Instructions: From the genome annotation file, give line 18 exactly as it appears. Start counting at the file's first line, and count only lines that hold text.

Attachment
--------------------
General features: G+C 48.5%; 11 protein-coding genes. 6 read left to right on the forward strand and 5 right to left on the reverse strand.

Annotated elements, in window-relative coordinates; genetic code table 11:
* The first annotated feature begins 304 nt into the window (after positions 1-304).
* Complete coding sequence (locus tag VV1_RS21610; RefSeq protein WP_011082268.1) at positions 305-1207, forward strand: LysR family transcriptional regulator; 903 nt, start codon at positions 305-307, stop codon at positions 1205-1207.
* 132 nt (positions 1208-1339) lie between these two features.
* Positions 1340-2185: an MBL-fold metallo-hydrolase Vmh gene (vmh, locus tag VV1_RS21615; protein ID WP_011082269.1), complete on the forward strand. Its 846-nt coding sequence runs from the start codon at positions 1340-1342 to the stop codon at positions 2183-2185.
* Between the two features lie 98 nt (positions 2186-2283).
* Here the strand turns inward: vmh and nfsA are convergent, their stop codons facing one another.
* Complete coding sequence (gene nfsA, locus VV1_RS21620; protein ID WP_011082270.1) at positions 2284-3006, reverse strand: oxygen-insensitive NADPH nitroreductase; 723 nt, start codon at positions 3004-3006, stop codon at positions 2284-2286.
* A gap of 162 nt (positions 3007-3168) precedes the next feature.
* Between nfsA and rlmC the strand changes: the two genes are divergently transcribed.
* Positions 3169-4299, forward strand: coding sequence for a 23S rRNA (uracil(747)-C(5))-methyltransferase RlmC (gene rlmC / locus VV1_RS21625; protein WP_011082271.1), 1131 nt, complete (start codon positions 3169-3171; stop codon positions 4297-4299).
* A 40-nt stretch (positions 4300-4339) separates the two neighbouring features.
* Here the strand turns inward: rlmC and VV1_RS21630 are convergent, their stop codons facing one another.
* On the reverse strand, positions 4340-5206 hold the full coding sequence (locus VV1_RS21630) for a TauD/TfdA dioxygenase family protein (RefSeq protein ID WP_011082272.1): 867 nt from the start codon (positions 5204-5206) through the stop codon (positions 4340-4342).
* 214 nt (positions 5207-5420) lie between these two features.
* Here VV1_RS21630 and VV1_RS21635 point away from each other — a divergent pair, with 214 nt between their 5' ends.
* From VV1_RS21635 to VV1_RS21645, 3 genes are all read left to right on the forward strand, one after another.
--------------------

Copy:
* From VV1_RS21635 to VV1_RS21645, 3 genes are all read left to right on the forward strand, one after another.